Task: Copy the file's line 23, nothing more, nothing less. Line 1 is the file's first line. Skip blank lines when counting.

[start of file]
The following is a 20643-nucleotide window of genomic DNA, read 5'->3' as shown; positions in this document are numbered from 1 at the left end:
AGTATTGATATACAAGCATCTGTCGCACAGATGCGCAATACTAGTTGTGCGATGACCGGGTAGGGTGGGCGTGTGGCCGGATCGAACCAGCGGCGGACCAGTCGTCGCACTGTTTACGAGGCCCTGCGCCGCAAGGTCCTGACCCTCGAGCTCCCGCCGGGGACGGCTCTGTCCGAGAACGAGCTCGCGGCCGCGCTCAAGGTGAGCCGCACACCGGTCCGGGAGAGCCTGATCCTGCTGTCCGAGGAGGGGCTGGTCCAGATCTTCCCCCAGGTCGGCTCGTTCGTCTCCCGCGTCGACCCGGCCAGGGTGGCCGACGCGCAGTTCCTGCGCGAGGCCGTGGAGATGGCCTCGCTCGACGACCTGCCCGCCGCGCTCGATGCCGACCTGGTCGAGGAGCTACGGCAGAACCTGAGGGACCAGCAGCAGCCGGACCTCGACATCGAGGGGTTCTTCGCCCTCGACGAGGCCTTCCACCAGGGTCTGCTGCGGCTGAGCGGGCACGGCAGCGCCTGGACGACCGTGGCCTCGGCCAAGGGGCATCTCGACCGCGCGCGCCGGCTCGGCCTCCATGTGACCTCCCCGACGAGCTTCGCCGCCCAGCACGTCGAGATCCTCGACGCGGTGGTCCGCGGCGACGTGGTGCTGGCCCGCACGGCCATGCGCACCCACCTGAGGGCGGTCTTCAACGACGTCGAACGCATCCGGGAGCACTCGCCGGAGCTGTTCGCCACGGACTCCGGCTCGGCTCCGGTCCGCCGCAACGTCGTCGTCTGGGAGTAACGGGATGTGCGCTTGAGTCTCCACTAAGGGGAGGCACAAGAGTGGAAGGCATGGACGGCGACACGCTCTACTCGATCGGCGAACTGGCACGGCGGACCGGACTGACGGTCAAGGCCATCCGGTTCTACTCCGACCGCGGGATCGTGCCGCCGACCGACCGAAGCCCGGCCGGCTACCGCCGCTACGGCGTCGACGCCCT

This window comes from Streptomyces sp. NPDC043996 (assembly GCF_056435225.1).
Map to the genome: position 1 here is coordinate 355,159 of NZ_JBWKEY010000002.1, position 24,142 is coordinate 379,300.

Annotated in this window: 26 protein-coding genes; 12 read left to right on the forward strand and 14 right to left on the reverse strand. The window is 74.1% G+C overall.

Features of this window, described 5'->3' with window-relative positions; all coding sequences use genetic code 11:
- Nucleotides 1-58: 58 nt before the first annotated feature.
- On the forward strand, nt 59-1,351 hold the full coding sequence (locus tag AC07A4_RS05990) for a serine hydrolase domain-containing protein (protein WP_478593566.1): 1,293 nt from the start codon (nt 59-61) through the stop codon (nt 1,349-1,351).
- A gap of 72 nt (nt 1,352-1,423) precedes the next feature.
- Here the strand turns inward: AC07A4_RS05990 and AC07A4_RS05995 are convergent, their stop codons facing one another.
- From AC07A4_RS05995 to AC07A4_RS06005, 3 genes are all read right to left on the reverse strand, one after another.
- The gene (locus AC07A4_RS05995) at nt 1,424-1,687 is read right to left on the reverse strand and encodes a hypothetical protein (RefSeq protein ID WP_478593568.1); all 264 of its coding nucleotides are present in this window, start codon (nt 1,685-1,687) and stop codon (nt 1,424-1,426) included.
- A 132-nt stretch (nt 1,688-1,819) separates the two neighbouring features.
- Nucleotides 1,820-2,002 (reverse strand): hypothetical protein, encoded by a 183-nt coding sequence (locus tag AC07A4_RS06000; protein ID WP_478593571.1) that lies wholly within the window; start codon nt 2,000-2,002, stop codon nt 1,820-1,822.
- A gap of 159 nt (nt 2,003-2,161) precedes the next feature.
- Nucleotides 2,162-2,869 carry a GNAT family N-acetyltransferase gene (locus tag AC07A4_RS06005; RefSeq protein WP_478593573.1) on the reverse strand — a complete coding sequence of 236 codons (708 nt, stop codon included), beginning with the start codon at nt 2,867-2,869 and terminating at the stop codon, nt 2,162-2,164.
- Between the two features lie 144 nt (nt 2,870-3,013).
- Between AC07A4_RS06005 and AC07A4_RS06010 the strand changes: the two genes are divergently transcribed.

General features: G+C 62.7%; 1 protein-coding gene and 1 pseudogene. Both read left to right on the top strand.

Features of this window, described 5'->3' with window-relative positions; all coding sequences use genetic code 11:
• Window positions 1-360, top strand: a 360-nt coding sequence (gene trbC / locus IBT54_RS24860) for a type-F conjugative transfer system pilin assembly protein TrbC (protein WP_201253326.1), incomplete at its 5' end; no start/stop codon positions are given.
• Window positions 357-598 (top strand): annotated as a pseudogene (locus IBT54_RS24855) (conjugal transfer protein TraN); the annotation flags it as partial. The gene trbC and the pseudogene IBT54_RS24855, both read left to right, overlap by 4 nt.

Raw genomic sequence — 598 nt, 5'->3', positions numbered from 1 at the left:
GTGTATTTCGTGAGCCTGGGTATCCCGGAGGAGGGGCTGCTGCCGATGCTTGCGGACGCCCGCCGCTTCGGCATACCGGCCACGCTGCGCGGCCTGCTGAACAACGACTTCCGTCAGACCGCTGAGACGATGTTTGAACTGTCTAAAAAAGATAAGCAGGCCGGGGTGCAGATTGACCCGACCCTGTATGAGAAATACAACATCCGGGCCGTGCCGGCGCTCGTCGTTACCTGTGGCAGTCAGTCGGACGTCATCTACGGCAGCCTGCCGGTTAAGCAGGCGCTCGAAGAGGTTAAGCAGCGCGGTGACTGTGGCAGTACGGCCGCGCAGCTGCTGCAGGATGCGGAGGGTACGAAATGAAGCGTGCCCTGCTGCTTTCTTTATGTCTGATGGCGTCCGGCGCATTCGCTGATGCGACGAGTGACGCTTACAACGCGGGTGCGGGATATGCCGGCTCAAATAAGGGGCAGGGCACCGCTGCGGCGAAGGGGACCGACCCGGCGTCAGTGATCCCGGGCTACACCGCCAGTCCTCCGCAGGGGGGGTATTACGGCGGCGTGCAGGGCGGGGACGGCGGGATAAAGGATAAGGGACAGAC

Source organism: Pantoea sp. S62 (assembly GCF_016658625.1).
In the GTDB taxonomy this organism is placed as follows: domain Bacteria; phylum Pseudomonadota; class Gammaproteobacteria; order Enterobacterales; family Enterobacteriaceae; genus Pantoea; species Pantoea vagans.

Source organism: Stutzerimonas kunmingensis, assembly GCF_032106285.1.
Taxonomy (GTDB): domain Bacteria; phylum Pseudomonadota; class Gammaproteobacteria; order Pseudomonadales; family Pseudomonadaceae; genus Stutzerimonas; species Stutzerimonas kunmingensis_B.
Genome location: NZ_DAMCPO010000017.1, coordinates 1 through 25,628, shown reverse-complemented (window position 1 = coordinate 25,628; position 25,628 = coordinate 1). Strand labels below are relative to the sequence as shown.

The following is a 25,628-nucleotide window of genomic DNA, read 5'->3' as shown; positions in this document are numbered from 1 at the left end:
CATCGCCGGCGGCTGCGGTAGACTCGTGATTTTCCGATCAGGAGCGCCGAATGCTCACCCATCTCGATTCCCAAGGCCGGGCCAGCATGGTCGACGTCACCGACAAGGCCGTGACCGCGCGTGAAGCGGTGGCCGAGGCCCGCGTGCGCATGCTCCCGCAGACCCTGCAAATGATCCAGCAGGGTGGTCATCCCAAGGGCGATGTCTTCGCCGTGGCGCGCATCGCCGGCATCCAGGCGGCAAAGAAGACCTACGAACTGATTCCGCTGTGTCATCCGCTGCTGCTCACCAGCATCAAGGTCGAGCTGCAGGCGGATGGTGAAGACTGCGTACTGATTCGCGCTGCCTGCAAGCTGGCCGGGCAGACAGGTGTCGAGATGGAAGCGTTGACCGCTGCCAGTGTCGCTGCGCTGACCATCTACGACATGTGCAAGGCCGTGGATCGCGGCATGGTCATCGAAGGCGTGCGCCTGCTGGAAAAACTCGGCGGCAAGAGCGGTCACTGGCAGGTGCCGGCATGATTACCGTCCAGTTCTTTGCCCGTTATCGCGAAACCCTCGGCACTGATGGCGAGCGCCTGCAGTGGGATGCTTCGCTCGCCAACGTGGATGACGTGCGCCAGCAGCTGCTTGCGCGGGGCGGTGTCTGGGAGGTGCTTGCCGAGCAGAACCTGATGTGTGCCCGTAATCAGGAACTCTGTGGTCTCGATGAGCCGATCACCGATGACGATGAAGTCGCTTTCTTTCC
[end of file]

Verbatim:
Raw genomic sequence — 598 nt, 5'->3', positions numbered from 1 at the left: